- Wayne Drehs, ESPN Senior Writer
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You expected to hear joy in Roger Barta's voice. You expected the Kansas high school football legend to pick up the phone and start bragging about his team's latest accomplishment: the most dominating first quarter anyone has ever played.
Instead, you find a man who is uncomfortable. Uneasy. Almost embarrassed.
Barta, the head football coach at Smith Center (Kan.) High had encouraged his team to get off to a fast start in Tuesday night's Class 2-1A playoff opener against Plainville. Apparently, they listened. The fans had barely settled in their seats, and Smith Center was defeating Plainville 72-0.
And there were still 30 seconds left in the opening quarter.
The defense had recovered five fumbles and intercepted a pass, returning it for a touchdown. The offense had run 15 plays -- all but one a run -- and scored eight times. Six different players had reached the end zone. And his team had converted all nine two-point conversion attempts.
"I didn't think it was nearly as entertaining as some folks did," said Barta, himself a Plainville graduate. "I guess it's a record or something, but not one that we're proud of. We're not here to embarrass kids. We're not here to run up the score. We want our kids to play hard and get ready for the next round of the playoffs. This just sort of happened. And once it started, I didn't know what to do."
In the first quarter, Smith Center scored on touchdown runs of 50, 9, 38, 20, 3, 25 and 60 yards. They returned an interception 33 yards for a touchdown and threw for a 14-yard touchdown, one of only two passes they completed in the game. According to the National Federation of State High School Associations, the 72 first-quarter points is a national high school record, breaking the mark of 66 set by Prescott (Ariz.) High School in 1925.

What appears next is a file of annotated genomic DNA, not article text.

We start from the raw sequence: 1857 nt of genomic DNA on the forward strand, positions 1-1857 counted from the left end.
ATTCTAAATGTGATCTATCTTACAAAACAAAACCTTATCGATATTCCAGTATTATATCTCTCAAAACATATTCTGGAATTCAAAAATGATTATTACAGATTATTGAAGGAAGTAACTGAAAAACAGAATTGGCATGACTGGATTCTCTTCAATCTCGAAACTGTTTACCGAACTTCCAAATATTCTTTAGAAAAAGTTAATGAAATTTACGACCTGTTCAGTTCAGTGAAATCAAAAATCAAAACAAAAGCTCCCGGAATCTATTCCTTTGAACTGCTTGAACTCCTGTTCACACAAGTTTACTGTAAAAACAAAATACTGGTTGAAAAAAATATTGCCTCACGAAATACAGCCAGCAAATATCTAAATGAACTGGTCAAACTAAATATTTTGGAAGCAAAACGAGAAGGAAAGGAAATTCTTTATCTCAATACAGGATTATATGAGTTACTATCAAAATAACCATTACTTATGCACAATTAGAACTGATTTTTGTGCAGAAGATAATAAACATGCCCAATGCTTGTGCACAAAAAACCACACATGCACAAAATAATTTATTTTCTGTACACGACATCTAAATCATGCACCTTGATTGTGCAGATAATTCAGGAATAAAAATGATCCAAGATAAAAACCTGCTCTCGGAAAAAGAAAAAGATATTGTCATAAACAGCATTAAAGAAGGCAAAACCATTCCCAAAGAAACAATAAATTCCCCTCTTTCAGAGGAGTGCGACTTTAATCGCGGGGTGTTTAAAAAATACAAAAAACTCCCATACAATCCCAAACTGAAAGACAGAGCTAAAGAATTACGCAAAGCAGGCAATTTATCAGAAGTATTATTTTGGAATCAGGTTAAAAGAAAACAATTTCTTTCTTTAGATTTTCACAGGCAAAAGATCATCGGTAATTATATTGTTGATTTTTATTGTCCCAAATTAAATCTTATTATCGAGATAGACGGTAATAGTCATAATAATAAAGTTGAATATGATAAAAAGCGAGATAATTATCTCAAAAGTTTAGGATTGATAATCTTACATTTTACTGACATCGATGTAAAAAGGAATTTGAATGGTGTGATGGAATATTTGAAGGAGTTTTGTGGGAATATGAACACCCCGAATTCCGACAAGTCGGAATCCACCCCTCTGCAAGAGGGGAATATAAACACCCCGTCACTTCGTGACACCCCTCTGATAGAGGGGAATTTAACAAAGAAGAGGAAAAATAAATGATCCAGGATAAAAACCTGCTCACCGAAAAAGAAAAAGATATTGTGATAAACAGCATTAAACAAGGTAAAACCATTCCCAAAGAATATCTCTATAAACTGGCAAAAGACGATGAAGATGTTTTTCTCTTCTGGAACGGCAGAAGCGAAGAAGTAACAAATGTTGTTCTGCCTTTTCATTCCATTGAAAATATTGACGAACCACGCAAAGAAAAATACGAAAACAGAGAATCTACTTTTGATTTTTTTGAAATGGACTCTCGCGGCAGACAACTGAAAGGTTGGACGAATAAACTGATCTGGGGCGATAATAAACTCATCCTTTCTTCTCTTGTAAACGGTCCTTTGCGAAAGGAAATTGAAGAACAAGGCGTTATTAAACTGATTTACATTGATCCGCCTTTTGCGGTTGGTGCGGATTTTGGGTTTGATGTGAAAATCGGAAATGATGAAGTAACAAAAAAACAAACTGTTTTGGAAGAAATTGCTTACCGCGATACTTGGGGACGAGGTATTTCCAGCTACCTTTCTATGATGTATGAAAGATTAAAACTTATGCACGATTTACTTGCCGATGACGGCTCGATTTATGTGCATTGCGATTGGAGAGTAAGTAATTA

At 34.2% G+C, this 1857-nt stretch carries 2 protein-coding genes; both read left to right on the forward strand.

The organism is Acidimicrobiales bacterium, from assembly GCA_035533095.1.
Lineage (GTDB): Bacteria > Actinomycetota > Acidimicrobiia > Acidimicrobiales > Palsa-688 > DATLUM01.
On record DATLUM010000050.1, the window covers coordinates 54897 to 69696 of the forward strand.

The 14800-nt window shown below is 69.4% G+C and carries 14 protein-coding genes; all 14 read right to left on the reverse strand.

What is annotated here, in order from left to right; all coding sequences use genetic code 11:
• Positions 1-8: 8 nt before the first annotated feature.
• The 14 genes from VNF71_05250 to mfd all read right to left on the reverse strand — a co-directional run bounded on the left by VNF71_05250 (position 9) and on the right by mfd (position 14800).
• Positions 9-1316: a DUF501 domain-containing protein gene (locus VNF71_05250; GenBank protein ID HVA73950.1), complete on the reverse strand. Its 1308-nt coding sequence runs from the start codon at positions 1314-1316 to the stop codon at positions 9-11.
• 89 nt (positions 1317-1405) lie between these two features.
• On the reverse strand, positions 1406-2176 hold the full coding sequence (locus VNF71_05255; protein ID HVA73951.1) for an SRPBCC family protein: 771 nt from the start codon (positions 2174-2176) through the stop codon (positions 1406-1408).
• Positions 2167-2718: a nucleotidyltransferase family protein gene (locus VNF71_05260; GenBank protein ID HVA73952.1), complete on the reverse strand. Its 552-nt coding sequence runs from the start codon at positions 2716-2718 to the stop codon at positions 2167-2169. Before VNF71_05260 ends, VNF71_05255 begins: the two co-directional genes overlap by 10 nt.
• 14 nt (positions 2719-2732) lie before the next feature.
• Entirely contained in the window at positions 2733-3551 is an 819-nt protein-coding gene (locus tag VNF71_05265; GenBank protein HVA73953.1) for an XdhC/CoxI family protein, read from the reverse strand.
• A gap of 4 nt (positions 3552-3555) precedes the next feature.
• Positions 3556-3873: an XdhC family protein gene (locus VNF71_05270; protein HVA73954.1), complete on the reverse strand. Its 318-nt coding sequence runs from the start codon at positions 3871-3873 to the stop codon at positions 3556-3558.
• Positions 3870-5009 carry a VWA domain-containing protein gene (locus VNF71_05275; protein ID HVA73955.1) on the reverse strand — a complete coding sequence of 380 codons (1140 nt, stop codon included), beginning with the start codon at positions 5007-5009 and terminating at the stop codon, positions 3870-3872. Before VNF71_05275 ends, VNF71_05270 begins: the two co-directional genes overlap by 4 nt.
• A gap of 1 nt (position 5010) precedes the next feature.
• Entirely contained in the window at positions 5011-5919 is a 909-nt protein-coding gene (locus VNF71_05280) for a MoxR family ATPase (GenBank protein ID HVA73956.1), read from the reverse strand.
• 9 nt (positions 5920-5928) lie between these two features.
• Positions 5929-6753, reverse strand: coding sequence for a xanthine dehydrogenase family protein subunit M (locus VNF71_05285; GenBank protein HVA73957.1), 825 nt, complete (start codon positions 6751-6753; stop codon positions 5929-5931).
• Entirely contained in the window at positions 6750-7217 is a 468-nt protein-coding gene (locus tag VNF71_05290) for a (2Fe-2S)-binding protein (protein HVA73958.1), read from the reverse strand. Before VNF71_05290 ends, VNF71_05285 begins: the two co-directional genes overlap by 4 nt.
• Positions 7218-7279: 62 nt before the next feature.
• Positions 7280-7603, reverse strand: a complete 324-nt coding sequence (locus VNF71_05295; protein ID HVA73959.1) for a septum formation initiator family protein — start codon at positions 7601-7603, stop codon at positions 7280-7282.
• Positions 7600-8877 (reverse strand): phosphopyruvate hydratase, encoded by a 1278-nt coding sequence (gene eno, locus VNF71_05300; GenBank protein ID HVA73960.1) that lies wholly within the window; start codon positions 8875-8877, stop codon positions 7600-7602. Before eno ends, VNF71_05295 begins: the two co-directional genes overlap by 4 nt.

But the record didn't make Barta any more comfortable about a game his team eventually won 83-0. The coach said he did everything he could to keep the score down while making sure his starters got enough reps to prepare for the next round of the playoffs.
Barta pulled his first-team offense midway through the first quarter and his first-team defense at the end of the first half. Though he went for a two-point conversion after every Smith Center touchdown, he told his players after a second-quarter score that no one else would be crossing into the end zone. If a player got close to the goal line, Barta said, he was to fall at the 5-yard line to set up a field-goal attempt. It happened twice. The team attempted one field goal on first-and-goal from the 1-yard line.
Helping Smith Center's cause -- at least, as soon as the cause became a way to stop the madness -- was a Kansas mercy rule that allows the clock to run continuously once there is a 40-point margin between two teams.
Plainville head coach John Petrie said he has no ill will toward Barta or Smith Center for the way things went down. The Cardinals were playing without several key players, including their quarterback, who was injured the last time these two teams played.
"It's our job to try and stop them," Petrie said. "And we couldn't do it. By any means was he running up the score? No. It's just one of those deals. When you're on a hot streak, do you stop it? Of course not.